Addressing an issue near and very dear to their hearts, NYU Abu Dhabi junior Clive Miranda and freshman Mohamed Amine Belarbi recently participated in the Clinton Global Initiative University (CGIU) 2013, held earlier this month at Washington University in St. Louis, Missouri. Their proposal was not only keenly heard by a distinguished audience of leading professionals, renowned global figures, and future leaders, but also awarded a Resolution Fellowship in The Resolution Project's Social Venture Challenge — run in conjunction with CGIU — which was designed to support student-launched social ventures that are sustainable and have measurable impact.
One of 17 winning commitments, the duo's proposal addresses the current Syrian refugee crisis, which resonates strongly with Miranda and Belarbi due to their upbringing in the MENA region — Miranda in Kuwait and Belarbi in Morocco. "We have many friends and loved ones living in and around the areas of conflict," Miranda said.
Named Social Enterprise Response for Refugee Crisis Housing (or SERRCH), the venture aims to provide refugees with inexpensive prefabricated housing units (that will be of better quality than the tents currently used) based on a micro-financing system as well as liberate refugees from fiscal restrictions so that they can use their money to invest in profit-generating activities, thereby lessening their dependency on humanitarian aid. As Miranda explained, "The refugee tally has reached over the one million mark and humanitarian organizations are struggling to contain the issues of food provisioning and disease. We have found through research that the primary issue refugees face is that of housing — from which all other problems stem."
The competition, which was open only to undergraduate students, required that Miranda and Belarbi propose a solution to a pressing global social issue. "We wanted our venture to address a world issue that needed immediate attention and was as humanist as one can get," Miranda said. Additionally, with Belarbi's intent to become a businessman-cum-politician and Miranda's goal to become a doctor, their venture allowed them to "combine our talents of thinking with our brains and hearts for the betterment of a population that, we feel, deserves all the help they can get," he continued.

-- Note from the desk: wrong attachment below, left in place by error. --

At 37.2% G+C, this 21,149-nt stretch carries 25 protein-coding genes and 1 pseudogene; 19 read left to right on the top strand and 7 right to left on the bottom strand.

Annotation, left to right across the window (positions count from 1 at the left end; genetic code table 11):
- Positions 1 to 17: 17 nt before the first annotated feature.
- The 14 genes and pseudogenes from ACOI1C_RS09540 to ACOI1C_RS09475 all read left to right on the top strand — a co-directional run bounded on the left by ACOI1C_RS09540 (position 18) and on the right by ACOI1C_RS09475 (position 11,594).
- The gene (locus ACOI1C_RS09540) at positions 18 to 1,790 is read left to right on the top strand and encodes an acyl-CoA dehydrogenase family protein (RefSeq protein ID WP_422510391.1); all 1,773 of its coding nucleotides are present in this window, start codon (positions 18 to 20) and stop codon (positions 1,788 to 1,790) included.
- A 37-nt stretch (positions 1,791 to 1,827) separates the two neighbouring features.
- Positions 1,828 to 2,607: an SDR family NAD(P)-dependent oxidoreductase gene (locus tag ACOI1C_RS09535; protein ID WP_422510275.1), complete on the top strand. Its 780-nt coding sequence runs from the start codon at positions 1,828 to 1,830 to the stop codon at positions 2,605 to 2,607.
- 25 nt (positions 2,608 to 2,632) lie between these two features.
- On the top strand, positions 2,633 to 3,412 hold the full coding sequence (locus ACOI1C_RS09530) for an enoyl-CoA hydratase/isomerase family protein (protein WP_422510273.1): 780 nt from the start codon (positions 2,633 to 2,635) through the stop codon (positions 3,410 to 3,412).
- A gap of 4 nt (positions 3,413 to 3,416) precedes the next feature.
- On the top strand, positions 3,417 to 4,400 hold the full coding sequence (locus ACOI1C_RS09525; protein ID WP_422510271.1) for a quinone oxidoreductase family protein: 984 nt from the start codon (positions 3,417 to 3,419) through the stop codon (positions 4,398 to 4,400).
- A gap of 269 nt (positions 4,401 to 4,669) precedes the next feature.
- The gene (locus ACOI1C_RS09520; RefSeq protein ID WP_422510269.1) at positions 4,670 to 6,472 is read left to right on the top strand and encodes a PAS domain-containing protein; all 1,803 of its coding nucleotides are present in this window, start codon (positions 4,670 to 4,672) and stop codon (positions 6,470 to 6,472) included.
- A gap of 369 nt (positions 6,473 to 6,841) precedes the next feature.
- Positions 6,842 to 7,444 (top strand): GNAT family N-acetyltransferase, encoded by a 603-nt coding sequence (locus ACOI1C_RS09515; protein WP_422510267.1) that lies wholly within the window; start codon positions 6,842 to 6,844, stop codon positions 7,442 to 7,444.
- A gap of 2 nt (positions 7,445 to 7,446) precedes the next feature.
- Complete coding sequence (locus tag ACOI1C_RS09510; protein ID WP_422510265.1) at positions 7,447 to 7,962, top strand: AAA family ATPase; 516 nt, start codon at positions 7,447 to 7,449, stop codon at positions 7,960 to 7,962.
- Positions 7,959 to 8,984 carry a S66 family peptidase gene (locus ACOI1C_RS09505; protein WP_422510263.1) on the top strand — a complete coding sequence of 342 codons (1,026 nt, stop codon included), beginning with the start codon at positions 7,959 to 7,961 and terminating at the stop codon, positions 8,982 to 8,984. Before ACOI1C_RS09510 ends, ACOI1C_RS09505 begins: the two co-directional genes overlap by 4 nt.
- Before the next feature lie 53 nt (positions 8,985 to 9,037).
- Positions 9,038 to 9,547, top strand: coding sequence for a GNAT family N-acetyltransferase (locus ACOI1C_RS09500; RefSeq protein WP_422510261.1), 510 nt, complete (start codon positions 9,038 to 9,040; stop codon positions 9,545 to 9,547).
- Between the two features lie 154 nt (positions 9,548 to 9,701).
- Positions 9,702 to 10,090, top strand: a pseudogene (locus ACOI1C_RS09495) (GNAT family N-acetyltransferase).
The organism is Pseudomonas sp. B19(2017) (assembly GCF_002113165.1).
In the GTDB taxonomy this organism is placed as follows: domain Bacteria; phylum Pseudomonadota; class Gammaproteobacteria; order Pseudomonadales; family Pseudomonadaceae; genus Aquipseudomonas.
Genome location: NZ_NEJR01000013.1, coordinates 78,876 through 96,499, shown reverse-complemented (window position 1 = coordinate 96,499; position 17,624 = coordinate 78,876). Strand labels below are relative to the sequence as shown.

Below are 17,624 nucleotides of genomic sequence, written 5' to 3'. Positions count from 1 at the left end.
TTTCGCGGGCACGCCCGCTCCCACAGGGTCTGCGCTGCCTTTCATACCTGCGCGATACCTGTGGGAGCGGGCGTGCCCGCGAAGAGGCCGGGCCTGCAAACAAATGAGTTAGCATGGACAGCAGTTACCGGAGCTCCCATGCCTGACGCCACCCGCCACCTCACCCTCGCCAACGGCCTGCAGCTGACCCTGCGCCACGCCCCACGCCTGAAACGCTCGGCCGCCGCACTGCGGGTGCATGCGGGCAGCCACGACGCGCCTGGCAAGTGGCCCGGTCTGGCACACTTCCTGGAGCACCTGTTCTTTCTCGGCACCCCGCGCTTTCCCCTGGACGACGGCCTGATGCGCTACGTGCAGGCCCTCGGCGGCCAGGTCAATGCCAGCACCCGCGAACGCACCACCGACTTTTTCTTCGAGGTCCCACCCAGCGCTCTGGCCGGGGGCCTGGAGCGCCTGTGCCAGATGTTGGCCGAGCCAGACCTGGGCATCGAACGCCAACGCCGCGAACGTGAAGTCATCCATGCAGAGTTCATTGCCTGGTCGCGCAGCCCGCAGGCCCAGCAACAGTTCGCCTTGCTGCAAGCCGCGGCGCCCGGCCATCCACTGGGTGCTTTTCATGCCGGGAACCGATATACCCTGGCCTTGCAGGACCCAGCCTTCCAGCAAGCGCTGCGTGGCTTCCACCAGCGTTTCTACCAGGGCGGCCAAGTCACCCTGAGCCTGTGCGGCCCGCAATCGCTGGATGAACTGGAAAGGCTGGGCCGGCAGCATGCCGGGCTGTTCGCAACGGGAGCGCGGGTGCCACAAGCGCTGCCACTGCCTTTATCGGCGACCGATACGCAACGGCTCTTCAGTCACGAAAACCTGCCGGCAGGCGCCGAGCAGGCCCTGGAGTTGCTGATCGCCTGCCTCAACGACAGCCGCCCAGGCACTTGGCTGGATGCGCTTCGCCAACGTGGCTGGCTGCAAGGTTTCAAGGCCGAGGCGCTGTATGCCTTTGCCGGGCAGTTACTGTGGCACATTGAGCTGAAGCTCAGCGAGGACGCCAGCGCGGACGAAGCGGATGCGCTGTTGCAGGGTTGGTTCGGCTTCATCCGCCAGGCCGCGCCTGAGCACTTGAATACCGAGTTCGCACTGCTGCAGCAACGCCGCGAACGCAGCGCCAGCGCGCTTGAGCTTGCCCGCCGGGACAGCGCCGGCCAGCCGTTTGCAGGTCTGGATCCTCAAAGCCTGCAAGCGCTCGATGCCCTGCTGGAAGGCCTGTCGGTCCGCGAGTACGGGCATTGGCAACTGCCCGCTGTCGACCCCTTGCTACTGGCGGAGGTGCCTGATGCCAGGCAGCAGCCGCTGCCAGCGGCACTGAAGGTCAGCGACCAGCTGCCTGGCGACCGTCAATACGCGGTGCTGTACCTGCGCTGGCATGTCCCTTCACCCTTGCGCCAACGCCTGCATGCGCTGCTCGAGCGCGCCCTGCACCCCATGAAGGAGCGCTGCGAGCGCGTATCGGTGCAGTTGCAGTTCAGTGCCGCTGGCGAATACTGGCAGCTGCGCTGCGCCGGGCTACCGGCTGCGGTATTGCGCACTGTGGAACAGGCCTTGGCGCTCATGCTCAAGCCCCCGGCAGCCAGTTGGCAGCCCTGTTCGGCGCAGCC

I will work toward honoring the pledge I made at the CGIU: That I will work hard to make a lasting impact on this world and leave a memorable legacy for the next generations.
SERRCH was assessed on a range of criteria, including social impact and innovation, viability, and strategic planning. Chosen from hundreds of submitted commitments, the venture won Miranda and Belarbi USD 9,000 in seed funding to launch the venture, ongoing mentorship, robust support, and access to the Resolution's network. In addition, talks with fellow CGIU participants — more than 1,000 students who generated upwards of 630 commitments to action — and a number of attending organizations were extremely promising and productive. As Miranda said, the fruitful collaboration with fellow CGIU attendees has allowed him and Belarbi to include new services to provide to the Syrian refugees. "We have secured considerable amounts of medical supplies to go with our housing unit deliveries," he explained, "as well as a score of volunteers who are willing to assist by leading classes and supervising activities for the residents of the refugee camps."
The CGIU was not only, as Belarbi said, a platform to showcase SERRCH, but also an important learning experience, during which he and Miranda had the opportunity to "interact on intimate levels with world pioneers in the domains of business, politics, and social services." In addition to learning through a variety of workshops, panel discussions, and skill sessions, the students were moved by a long list of inspirational figures that included former US President Bill Clinton; Muhammad Yunus, chairman of the Yunus Centre; Twitter Co-founder Jack Dorsey; Stephen Colbert of Comedy Central's The Colbert Report; and Chelsea Clinton, a Clinton Foundation board member who announced Miranda and Belarbi's win. "They made sure that we were treated as equals and encouraged us not to be daunted by the startling profiles on the panels, but instead to believe staunchly that we can make it to where they are now," Belarbi said. "That was the moment I enjoyed the most — after Stephen Colbert's appearance — because I finally felt that I was in the right place at the right time."
The CGIU proved to be a transformative experience for both Miranda and Belarbi. "The future looks very bright, both for us and for millions of others," Miranda said. "We are driven more now than ever before, as it is our moral imperative not to lay idle and wait for events to unfold, but to use the blessing of the privileged position we find ourselves in to help those who are not so fortunate." Belarbi echoed that sentiment. "Now that I am back in Abu Dhabi, I can say that I brought with me a fierce conviction that no matter what it takes, I will work toward honoring the pledge I made at the CGIU: That I will work hard to make a lasting impact on this world and leave a memorable legacy for the next generations."